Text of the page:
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Stocks finished higher Friday in a highly volatile week, with the Dow logging its first two-day rally since early July. Despite the wild market swings in the last several days, all three major averages are down less than 2 percent for the week.
David Rosenberg, Gluskin Sheff Associates, explains why the turbulence on Wall Street is far from over.
What are some common examples of deal breakers—the immediate turnoffs that cause homebuyers to strike a house from their list of candidates?
John Browne, Euro Pacific Capital, and Dan Greenhaus, BTIG, discuss where the economy is headed after consumer sentiment posted its lowest reading in 30 years Friday.
Futures rebounded Friday, following positive retail sales news and as a ban on short selling in several European markets for the next 15 days appeared to soothe fears over the euro zone debt crisis.
Futures erased all their earlier losses in a choppy pre-market session Thursday amid volatility in the European market and after an unexpected decline in weekly jobless claims.
Stocks finished near session lows in choppy trading Wednesday, with the Dow and S&P wiping out all of the previous session's gains led by financials, as investors continued to cautiously monitor developments in the European banks.
Futures continued to decline Wednesday after the previous session's sharp rally as investors remained cautious over the prospects for the U.S. economy and the ongoing euro zone crisis.
The US Federal Reserve managed to spark a stock rally on Tuesday, but some economists are now left wondering if it will take tax cuts to inject real life into the broader US economy.
Stocks saw its biggest one-day gain since May 2010 Tuesday after a wild market session as investors snapped up beaten-down stocks and following a Fed statement to keep interest rates near zero for at least two more years.
Futures pointed to a higher open Tuesday, indicating a comeback from the previous session's steep nosedive, as investors looked ahead to the Federal Reserve's statement later this afternoon.
Following huge losses for the Dow on Monday and further selling in Asia overnight, the markets are watching what the Fed and Ben Bernanke will do at their July Meeting today. Speculation is mounting that the Fed will attempt to restore calm but one fund manager thinks that policy action is unnecessary.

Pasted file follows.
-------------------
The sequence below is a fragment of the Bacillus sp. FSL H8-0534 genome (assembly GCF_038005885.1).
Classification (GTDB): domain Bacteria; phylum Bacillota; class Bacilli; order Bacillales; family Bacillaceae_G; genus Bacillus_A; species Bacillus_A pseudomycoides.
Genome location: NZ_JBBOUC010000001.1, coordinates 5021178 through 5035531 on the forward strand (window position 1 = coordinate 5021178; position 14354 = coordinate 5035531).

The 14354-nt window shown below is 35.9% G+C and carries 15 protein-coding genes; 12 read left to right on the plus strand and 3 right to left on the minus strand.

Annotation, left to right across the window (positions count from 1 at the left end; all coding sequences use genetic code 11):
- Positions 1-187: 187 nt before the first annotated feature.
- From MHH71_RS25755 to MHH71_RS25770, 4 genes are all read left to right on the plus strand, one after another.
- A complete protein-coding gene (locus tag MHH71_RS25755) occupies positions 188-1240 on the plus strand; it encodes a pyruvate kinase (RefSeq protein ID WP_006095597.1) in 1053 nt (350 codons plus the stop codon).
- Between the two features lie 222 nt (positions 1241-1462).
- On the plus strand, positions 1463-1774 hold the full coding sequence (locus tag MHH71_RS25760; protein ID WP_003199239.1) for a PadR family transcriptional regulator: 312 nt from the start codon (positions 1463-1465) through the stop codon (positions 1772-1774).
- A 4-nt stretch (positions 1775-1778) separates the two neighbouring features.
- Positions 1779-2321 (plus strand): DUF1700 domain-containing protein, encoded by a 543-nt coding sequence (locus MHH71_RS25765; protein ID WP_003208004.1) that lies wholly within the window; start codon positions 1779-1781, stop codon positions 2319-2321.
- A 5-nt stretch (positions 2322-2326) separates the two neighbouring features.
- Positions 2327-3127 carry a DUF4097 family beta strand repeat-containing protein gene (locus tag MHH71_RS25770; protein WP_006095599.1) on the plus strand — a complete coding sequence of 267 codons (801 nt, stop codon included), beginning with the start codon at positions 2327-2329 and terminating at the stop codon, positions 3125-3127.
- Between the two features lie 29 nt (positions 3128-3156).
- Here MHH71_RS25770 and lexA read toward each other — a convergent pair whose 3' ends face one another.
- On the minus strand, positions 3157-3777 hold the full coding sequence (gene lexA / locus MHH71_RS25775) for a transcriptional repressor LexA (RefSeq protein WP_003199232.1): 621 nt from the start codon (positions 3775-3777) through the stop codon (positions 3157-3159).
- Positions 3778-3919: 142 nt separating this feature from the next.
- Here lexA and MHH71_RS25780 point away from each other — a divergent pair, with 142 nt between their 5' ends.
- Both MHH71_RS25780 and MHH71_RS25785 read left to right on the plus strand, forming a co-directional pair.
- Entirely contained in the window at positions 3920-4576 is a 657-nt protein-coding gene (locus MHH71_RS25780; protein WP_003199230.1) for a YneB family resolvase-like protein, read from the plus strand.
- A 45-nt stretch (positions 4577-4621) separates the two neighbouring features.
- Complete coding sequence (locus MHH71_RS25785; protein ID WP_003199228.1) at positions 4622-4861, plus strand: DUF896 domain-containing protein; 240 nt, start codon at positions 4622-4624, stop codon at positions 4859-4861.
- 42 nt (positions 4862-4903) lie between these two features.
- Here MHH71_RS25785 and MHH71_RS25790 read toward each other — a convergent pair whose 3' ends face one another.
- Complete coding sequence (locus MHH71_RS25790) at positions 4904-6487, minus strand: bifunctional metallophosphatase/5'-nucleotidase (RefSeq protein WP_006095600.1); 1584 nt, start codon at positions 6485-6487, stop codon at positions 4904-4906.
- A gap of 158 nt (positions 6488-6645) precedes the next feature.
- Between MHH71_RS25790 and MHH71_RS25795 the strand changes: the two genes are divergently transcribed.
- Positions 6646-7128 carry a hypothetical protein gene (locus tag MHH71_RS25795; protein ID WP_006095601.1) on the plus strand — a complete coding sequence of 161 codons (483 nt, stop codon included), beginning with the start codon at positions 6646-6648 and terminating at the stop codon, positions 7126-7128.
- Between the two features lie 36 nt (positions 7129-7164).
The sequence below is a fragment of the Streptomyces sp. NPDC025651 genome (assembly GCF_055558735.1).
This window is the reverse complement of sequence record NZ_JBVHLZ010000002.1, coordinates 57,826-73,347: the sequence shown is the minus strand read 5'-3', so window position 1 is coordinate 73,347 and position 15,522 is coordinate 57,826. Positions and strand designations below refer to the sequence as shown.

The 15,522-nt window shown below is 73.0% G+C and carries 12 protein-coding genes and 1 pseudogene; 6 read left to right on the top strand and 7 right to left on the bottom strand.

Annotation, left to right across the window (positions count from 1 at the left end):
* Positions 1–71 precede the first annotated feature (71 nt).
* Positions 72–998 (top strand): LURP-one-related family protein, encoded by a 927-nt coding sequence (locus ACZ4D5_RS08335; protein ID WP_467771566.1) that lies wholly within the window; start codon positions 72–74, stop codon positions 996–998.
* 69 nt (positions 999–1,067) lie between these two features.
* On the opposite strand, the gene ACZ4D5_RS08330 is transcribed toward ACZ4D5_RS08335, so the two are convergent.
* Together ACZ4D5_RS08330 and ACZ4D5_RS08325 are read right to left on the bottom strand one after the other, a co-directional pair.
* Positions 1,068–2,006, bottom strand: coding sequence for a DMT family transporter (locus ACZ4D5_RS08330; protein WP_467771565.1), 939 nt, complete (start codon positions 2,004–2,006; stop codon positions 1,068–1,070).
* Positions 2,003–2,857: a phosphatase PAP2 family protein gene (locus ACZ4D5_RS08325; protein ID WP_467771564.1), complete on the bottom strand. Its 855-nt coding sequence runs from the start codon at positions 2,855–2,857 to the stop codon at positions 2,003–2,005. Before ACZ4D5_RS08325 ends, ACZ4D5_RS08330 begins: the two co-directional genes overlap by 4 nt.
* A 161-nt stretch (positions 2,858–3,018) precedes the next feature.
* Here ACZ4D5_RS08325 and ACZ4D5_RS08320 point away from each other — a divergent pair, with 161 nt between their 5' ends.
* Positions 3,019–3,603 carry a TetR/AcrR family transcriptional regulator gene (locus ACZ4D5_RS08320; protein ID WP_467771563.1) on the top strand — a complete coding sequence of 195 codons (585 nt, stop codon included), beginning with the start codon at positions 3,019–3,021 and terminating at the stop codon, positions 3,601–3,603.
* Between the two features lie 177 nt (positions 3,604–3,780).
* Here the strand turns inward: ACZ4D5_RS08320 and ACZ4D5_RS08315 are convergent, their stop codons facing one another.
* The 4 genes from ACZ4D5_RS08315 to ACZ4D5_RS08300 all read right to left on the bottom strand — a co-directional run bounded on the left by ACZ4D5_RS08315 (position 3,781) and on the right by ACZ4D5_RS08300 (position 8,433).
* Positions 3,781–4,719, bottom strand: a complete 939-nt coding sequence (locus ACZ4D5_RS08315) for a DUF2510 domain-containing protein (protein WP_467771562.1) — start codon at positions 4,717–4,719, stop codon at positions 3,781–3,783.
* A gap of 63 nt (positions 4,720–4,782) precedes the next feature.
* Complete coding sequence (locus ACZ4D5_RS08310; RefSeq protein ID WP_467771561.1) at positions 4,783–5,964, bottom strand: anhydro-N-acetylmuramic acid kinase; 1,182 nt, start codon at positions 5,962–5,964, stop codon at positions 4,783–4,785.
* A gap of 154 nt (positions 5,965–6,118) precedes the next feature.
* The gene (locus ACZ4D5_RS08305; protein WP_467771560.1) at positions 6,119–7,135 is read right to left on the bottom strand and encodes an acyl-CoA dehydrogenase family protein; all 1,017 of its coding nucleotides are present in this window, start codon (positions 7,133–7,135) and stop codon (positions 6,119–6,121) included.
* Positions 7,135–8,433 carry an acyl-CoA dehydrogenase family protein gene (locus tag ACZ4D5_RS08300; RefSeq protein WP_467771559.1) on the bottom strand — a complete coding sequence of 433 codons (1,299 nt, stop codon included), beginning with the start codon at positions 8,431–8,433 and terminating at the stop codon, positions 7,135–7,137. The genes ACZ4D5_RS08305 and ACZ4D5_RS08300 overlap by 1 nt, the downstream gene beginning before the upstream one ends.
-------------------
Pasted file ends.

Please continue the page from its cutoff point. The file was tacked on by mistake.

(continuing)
Stocks took a sharp nosedive in another choppy day Monday to finish at session lows as investors fled from risky assets following S&P's downgrade of U.S.'s credit rating last week in addition to ongoing economic jitters.
Now that Standard & Poor's has done the unthinkable, you need to know who might take the next ratings hit. Here's the list, and how to trade it.
Futures took a nose-dive Monday following last week's downgrade of U.S.'s credit rating from triple-A for the first time in history by ratings agency Standard & Poor’s.
The dollar deflates, the euro loses steam, and Moody's wants Japan to leave the yen alone - time for your FX Fix.
Warren Buffett says there's no question that the United States' debt is still AAA and that he's not changing his mind about Treasurys based on S&P's downgrade.
Influential economist Nouriel Roubini has warned hopes that the recent slowdown was temporary have been dashed and predicted the US and other advanced economies will have a second “severe recession”.
There he goes again. Out on the campaign trail, President Obama is proposing more federal spending as his answer to sluggish growth and jobs. That won’t do it, Mr. President.
Stock finished mixed after a wild session Friday, with the Dow gyrating more than 400 points throughout the day, as investors remained jittery over the state of the global economy.